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Non-Governmental Organization and Philippine Democracy

PALLON, Anna Leah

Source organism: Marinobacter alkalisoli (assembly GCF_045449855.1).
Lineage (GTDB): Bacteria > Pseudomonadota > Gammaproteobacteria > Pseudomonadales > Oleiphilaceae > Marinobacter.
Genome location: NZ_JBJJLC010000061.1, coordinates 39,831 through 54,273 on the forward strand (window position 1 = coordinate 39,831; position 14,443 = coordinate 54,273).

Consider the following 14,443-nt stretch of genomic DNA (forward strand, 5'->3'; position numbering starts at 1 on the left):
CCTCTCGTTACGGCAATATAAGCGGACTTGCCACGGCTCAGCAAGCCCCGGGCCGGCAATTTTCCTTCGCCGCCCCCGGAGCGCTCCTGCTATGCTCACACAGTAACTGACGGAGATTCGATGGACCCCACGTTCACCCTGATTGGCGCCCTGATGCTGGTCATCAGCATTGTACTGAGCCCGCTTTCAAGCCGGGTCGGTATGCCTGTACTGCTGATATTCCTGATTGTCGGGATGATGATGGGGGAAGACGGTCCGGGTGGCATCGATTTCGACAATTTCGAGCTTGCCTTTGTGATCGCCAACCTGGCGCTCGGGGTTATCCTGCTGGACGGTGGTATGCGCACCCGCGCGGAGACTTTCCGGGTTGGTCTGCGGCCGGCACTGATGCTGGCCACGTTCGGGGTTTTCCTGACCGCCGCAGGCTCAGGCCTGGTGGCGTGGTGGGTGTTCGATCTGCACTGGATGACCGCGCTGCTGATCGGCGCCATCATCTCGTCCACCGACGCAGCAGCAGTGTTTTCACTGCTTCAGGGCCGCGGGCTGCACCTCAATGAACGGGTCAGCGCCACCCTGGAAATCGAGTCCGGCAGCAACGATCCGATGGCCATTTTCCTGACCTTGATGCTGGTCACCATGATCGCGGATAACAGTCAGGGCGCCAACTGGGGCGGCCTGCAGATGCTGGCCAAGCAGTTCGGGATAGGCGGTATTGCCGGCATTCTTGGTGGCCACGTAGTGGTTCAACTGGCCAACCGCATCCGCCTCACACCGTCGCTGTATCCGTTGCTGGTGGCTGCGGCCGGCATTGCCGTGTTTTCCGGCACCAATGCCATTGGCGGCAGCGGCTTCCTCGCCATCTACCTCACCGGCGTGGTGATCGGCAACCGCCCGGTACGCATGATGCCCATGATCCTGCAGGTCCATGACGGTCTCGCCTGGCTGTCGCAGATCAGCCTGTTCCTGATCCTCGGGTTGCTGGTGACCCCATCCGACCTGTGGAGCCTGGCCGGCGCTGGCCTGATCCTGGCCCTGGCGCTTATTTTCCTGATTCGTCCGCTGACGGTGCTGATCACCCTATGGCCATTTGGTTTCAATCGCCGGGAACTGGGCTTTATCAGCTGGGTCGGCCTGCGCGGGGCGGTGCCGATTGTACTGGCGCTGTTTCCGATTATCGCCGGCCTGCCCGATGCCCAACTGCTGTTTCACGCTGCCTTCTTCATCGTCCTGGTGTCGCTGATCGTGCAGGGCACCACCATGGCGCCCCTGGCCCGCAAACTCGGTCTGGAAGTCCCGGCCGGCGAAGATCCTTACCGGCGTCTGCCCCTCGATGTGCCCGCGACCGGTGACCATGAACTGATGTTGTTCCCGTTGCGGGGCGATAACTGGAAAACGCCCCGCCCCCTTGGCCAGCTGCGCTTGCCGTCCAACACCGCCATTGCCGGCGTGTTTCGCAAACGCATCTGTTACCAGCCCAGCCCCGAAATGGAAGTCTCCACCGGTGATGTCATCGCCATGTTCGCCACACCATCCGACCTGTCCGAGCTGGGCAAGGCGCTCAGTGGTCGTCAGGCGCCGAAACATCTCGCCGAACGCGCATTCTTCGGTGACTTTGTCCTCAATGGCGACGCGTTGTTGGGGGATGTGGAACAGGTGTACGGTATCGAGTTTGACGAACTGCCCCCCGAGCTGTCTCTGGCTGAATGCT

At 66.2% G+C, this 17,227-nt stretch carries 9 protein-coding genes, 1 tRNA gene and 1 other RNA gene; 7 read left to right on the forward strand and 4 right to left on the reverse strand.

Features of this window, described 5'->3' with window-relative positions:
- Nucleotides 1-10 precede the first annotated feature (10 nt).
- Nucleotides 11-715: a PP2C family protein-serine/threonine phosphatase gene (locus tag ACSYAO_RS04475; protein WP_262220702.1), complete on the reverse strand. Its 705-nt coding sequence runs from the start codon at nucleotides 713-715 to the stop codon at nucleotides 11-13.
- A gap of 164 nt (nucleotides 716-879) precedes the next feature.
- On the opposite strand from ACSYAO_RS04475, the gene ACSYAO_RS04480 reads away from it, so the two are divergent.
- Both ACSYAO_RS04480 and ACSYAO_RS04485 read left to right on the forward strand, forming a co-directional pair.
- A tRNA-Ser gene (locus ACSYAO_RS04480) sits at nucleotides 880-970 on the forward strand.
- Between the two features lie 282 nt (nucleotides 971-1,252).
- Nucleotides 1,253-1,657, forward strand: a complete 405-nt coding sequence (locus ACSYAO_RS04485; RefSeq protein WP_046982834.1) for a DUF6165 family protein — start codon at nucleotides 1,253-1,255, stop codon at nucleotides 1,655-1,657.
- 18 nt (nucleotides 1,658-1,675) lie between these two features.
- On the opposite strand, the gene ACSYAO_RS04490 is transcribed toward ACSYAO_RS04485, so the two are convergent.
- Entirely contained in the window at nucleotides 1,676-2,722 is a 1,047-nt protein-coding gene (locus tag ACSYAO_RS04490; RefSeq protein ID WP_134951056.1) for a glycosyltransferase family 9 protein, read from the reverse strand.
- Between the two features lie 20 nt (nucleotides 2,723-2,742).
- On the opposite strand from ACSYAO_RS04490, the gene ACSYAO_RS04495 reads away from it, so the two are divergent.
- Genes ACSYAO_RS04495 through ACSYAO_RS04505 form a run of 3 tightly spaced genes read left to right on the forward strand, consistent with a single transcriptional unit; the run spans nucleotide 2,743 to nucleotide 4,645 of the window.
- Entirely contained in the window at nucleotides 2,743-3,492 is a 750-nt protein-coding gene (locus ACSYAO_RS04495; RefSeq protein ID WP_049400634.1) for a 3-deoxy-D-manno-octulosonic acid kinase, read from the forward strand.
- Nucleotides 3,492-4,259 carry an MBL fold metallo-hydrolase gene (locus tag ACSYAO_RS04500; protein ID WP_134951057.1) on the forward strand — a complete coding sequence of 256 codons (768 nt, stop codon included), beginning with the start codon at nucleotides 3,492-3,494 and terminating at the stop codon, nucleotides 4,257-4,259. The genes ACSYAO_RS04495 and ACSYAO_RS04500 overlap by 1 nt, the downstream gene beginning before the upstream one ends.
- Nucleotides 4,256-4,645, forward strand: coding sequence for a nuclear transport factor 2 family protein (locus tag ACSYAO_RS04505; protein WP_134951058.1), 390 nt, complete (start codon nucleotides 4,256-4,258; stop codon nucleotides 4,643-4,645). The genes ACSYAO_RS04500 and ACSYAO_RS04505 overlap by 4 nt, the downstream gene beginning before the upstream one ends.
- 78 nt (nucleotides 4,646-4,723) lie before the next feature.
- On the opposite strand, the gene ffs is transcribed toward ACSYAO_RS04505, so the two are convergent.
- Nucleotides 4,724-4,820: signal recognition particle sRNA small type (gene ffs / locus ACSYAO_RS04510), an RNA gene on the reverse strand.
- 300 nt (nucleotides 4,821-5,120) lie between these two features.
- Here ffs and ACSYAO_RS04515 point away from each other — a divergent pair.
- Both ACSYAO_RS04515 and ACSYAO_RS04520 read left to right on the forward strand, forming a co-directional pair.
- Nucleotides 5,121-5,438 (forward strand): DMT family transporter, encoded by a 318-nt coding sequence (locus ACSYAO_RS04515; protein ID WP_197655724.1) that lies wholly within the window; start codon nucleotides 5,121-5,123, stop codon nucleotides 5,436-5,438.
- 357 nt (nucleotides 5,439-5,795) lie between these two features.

The essence of democracy is citizen participation in the political process. In the liberal tradition, it means, at a minimum, citizens participation in elections through voting. Elections must be held regularly, and there must be a competitive struggle for peoples vote among contenders. (Silliman and Noble 1998) A non-governmental organization (NGO) is a legally constituted organization created by natural or legal persons with no participation or representation of any government. In the cases in which NGOs are funded totally or partially by governments, the NGO maintains its non-governmental status insofar as it excludes government representatives from membership in the organization. NGOs exist for a variety of reasons, usually to further the political or social goals of their members or funders. Examples include improving the state of the natural environment, encouraging the observance of human rights, improving the welfare of the disadvantaged, or representing a corporate agenda. However, there are a huge number of such organizations and their goals cover a broad range of political and philosophical positions. NGOs are committed to addressing social needs and improving the human condition. In addition to this broad mandate, many NGOs share a number of other characteristics. They recruit and engage volunteers for many of their activities and are usually led by volunteer boards; they place mission before profits; and they engage in activities, such as grassroots advocacy campaigns that would be difficult or impossible for other organizations. By focusing on a specific mission and drawing on the passionate support of local communities and loyal volunteers, NGOs are able to address issues that organizations in other sectors cannot or will not. Perhaps most important, NGOs enjoy a unique independence in their service to the public. Unlike organizations in the public sector, which are often subject to constant political pressure and regulation, and those in the corporate sector, which are beholden to their owners and shareholders, NGOs are accountable primarily to the public's trust. With the rise of the modern nation state, social development has increasingly been viewed as the responsibility of government. The growth of social democracies and the welfare state during the 20th century clearly reflects this belief. However, despite massive investment in social programs, governments have never been able to address fully the many needs of their citizens, nor are these needs often met by